In 1942 something else of great significance happened at White’s shipyard and indeed to the towns of both East and West Cowes. Because of their military significance, they became a target for German bombing and on the night of 3-4 May the Luftwaffe dropped 200 tons of explosives onto the towns, causing 800 casualties.
There was one small gleam of light on that dark night. In the shipyard undergoing emergency repairs was the Polish warship Blyskawica. As the attack began, the destroyer opened fire against the enemy planes and in the process saved many lives.
Despite the falling bombs, the crew stuck to their posts, and the ship fired repeated rounds at the German bombers from outside the harbour. Her guns becoming so hot they had to be doused with water and extra ammunition had to be ferried over from Portsmouth. This ensured the bombers had to stay high to avoid the fire, making it hard for them to target properly. Additionally the ship laid down a smokescreen hiding Cowes from sight. Although much damage was done to the town, without this defensive action, it would have been far worse.
The people of Cowes have long remembered this heroic defence and, this year, the 70th anniversary, a celebration took place and a square was named in honour of the Polish captain.
My father died long before this year’s 70th celebrations. Samuel White’s had been badly damaged in that attack but it continued working for the Royal Navy
and for private employers until it finally closed its doors in 1963.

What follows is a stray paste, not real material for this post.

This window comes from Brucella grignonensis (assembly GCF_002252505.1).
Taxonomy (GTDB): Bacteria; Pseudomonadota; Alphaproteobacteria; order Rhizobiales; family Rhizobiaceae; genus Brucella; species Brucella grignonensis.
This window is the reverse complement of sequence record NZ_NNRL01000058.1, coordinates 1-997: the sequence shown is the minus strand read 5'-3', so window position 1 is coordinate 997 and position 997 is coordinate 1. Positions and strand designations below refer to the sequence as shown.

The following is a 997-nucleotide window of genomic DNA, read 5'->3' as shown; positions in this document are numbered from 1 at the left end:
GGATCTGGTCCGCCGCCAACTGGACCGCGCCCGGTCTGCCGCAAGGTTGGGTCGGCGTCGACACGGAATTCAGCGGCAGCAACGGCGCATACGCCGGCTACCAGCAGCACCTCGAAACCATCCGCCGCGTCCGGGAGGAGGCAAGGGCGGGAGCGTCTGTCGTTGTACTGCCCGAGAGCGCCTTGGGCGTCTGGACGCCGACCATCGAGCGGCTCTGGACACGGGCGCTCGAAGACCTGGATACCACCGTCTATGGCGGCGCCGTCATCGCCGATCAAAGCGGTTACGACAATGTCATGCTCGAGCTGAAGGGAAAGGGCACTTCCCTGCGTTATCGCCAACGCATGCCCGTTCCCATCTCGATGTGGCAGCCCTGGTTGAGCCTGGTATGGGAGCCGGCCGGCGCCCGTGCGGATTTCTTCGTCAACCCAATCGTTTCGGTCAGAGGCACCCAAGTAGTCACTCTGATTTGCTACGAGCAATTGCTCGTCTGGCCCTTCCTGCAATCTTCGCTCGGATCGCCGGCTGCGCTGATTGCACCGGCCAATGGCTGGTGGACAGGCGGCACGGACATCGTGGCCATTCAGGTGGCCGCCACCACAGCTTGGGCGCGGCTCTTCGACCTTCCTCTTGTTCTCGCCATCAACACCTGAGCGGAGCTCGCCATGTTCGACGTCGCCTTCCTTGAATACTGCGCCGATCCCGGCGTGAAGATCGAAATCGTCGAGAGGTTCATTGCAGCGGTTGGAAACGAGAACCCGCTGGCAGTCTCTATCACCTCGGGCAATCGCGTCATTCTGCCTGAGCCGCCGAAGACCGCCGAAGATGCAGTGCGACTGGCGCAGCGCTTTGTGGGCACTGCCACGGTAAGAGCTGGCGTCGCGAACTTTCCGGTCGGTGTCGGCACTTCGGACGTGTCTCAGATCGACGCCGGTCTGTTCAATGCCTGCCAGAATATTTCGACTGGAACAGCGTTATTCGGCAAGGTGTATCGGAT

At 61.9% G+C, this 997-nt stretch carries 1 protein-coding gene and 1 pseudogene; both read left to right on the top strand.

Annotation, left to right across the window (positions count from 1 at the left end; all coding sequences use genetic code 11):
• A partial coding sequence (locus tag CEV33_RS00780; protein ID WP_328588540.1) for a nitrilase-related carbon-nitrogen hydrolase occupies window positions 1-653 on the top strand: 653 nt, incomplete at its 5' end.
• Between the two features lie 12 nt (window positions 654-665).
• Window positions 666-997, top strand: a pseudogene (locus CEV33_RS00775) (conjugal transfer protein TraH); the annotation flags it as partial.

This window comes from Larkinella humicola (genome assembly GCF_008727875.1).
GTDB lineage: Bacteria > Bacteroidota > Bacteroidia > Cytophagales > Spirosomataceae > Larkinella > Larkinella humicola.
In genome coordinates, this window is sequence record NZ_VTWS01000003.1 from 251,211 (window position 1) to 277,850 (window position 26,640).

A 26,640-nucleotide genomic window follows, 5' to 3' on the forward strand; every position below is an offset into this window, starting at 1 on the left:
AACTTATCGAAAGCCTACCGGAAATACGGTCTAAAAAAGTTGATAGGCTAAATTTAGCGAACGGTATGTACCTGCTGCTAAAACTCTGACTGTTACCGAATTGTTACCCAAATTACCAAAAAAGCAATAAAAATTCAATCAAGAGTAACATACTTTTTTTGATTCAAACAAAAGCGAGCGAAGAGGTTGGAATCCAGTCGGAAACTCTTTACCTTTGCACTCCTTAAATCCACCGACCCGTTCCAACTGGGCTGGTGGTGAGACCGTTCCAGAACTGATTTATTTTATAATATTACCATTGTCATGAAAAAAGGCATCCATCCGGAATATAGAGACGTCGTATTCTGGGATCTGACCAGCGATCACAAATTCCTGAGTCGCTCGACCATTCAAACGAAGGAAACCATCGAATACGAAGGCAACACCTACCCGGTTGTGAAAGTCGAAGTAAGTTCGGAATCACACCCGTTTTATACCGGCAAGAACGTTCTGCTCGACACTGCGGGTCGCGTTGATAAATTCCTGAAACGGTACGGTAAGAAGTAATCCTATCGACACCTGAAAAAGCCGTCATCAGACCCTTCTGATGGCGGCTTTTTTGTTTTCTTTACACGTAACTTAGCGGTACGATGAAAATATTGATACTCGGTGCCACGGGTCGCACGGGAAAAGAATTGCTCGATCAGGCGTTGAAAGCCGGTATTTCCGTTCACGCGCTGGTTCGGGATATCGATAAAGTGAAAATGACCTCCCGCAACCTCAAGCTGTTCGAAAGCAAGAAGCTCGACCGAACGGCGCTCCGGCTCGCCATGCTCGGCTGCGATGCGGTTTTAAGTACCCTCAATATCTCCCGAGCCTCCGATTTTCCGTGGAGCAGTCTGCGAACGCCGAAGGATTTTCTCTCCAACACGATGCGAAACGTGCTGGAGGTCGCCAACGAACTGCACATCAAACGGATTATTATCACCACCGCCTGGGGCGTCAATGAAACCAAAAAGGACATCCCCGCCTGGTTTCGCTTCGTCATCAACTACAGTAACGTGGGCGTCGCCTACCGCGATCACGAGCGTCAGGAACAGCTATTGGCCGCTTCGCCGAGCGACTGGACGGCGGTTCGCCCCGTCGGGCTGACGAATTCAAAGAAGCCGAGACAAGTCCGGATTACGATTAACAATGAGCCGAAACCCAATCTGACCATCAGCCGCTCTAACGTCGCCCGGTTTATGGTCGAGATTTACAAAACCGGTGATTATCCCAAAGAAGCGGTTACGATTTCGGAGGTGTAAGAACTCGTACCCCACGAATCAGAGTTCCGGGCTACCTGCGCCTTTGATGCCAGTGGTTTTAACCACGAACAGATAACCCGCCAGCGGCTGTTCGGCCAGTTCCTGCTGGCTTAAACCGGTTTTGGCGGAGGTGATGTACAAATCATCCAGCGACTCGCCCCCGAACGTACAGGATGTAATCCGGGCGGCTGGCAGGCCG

So, the Christmas of 1942 arrived and I had a wooden kangaroo. It was of course a time of rationing. There was an air of defiance as people made their own Christmas paper chains and came up with inventive presents. Toilet soap allowable at 2 ounces a month was a welcome gift. Creative wives made decorated gas mask cases for their husbands, knitted gloves and socks and scarves. I well remember my mother knitting through the dark winter nights, the click of the needles, the sight of her feet in red slippers from my hidey-hole in the Anderson shelter. I was an only child. I had other presents beside the kangaroo although I can no longer remember what they were. I was lucky.
Thanks to my dad’s return there were chickens and rabbits in the garden, and an allotment, so that meat and vegetables were never short. A year or two later I had as a Christmas gift a pair of gloves made from rabbit skin. They had such beautiful soft fur, although the idea appals me now. As far as I can remember, my father never personally gave me another present leaving it to my mother to organise Christmas gifts.
My father never talked about Dunkirk although occasionally, when there was any mention of France, he would say “Parlez-Vous Francais”, and sing the opening words to Mademoiselle from Armentieres. He wasn’t exactly a linguist.
So, regrets, I have a few – why didn’t I ask my dad about that part of his life? Why didn’t I appreciate the significance of the kangaroo, the hours he must have spent making it? Did he do so at work or did he smuggle the paint home? Whatever the circumstances, I guess I’ll never know.